Govt plans to set up 'Atomic Parks'

By agencies   |   Wednesday, 15 March 2006, 08:00 Hrs
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NEW DELHI: In the wake of the recent U.S.-India civilian nuclear deal, the Center is thinking of setting up ‘Atomic Parks’ to augment nuclear power generation capacity at a fast pace.

Though the proposal is still at a preliminary stage, is aimed at setting up a large number of nuclear power units at each site to achieve the twin prong strategy of enhancing the potential for new capacity addition and also streamlining the process of possible International Atomic Energy Agency (IAEA) inspections of the civilian nuclear sites in the future, as envisaged under the nuclear deal.

According to the Government sources, the Prime Minister's Office has initiated groundwork on the proposal and utilities such as the Nuclear Power Corporation of India Ltd (NPCIL) — the sole nuclear power producer — have been sounded out on the plans to have such designated sites for harnessing nuclear generation in the country.

At present the country has about 22 nuclear stations in various locations of which 14 have been designated for civilian use under the Indo-U.S. nuclear deal. With the possible entry of new players into nuclear power generation, including private sector companies, the ‘Atomic Parks’ concept is expected to gain currency, Government officials said.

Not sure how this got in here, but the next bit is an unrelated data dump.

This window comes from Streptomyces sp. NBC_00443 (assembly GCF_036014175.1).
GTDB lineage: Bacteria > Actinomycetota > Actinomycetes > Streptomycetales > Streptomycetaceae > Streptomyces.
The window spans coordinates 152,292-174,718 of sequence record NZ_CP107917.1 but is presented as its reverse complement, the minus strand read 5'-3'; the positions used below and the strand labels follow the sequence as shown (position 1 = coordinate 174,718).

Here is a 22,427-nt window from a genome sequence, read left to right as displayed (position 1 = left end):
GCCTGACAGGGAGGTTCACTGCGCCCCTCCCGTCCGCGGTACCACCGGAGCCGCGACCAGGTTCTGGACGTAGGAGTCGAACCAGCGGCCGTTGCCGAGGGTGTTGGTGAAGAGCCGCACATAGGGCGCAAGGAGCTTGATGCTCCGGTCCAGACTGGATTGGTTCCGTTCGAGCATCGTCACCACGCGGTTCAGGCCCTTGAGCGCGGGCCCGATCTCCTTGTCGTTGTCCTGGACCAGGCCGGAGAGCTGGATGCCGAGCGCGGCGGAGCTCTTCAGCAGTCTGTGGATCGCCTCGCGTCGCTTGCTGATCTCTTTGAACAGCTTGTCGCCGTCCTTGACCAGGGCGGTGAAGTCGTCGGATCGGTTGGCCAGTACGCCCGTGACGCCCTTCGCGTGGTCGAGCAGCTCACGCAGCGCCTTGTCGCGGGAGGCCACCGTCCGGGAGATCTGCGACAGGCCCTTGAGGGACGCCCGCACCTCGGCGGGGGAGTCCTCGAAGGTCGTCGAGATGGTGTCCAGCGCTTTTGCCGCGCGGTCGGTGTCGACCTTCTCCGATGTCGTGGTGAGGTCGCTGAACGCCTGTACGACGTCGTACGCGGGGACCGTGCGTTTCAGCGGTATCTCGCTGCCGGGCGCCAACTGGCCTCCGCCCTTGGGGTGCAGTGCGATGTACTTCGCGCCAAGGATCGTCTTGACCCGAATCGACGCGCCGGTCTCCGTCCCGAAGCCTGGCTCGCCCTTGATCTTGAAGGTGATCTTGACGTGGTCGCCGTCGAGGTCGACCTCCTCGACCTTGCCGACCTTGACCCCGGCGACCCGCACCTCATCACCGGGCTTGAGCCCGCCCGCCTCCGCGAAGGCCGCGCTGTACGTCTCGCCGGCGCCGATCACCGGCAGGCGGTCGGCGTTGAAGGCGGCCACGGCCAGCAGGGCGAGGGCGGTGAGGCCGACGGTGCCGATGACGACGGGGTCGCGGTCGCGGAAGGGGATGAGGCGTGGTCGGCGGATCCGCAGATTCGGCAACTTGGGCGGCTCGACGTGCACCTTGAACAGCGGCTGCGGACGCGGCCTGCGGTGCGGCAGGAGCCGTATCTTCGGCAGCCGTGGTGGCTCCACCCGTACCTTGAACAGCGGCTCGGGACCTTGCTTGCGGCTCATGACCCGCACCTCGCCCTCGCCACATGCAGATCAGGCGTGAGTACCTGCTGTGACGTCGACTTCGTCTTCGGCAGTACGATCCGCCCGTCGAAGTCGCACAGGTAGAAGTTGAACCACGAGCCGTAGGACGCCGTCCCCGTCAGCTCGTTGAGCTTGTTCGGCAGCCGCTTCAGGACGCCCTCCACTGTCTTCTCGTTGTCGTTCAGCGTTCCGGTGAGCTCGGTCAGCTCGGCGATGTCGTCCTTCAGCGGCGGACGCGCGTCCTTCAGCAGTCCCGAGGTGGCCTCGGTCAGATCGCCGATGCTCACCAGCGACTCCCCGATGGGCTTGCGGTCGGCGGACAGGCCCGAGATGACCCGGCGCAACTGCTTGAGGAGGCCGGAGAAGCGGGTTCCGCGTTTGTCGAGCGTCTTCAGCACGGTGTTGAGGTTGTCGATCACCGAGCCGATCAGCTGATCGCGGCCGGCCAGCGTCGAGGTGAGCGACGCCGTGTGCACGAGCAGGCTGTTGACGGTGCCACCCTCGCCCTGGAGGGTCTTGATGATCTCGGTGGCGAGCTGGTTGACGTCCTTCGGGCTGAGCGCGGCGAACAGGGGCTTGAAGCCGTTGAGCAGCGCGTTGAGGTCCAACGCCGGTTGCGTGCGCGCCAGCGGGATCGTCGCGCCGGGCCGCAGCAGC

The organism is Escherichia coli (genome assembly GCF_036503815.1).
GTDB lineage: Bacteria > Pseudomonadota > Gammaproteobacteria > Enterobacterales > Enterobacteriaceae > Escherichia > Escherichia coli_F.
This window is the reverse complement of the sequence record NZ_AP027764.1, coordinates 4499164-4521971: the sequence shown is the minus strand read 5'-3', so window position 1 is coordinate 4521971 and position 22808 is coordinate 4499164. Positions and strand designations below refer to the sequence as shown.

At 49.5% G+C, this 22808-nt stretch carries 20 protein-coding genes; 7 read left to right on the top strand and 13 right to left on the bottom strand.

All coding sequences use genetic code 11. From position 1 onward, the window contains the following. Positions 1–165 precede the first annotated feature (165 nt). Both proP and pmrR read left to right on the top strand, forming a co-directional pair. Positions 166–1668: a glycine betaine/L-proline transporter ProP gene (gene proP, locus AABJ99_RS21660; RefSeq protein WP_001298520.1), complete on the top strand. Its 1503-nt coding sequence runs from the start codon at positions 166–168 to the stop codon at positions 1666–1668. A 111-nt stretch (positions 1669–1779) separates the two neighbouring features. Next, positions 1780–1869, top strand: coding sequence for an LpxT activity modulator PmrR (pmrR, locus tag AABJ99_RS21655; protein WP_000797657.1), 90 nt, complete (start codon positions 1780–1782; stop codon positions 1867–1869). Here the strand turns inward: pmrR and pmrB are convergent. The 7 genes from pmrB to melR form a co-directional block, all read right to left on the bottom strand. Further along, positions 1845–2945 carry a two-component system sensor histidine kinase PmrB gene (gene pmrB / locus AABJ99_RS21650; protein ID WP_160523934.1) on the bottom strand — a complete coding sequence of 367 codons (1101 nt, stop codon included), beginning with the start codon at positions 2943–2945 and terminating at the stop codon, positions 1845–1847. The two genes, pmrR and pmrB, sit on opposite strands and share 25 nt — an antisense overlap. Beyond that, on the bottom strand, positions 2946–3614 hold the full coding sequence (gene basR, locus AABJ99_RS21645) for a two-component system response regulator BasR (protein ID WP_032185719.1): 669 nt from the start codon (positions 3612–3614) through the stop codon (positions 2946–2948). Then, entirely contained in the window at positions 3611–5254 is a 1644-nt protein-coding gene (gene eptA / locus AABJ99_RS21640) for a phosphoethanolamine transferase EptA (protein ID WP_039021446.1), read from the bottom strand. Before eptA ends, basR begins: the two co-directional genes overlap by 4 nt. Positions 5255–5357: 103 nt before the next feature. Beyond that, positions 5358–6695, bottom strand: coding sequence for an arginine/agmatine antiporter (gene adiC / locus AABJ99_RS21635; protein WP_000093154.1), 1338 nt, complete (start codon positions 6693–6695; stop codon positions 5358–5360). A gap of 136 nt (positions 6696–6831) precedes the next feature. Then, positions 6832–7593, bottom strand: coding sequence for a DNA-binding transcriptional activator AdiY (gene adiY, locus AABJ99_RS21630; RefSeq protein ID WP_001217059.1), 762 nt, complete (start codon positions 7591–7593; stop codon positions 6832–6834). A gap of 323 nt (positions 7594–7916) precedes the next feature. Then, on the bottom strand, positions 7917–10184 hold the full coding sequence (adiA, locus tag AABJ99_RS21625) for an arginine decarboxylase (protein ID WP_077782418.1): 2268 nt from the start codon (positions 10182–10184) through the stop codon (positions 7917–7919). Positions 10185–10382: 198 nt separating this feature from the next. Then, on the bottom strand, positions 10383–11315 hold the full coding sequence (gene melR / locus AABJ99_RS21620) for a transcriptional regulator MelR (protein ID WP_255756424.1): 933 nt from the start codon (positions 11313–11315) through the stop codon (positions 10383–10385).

According to NPCIL estimates, India could add between 20,000 and 40,000 MW of nuclear power generation capacity over the next 10 years or so if several more players, including private sector companies, enter the sector.

Though the success of the civilian nuclear program hinges largely on the Indo-U.S. deal, for the agreement to work, the U.S. Congress must change a law that bars selling nuclear material to countries such as India, which have not signed the Nuclear Non-Proliferation Treaty (NPT).

The Indo-US nuclear deal, if ratified by the Congress, is expected to open up the international nuclear fuel supply market for Indian nuclear power players, greatly enhancing the nuclear capacity building process in the country.

The benefits from the deal with the U.S, in terms of imports and nuclear technology, are expected to start trickling over the next 18 months or so, according to industry experts.

India's power generation capacity, currently pegged at 3,310 MW, forms less than 3 percent of the country's total installed generation capacity of about 1,20,000 MW.

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